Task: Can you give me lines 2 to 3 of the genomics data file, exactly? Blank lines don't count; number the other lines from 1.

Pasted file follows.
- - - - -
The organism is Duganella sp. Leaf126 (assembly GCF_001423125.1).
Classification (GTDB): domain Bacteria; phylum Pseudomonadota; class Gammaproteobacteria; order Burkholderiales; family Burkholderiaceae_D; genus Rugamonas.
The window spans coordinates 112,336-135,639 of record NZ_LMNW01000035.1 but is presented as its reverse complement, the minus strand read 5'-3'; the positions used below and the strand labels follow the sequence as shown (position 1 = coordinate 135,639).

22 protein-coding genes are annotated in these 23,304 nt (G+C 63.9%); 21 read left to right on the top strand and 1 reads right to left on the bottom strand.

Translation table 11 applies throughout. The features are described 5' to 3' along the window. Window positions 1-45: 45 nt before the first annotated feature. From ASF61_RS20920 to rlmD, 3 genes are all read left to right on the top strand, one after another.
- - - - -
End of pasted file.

Classification (GTDB): domain Bacteria; phylum Pseudomonadota; class Gammaproteobacteria; order Burkholderiales; family Burkholderiaceae_D; genus Rugamonas.
The window spans coordinates 112,336-135,639 of record NZ_LMNW01000035.1 but is presented as its reverse complement, the minus strand read 5'-3'; the positions used below and the strand labels follow the sequence as shown (position 1 = coordinate 135,639).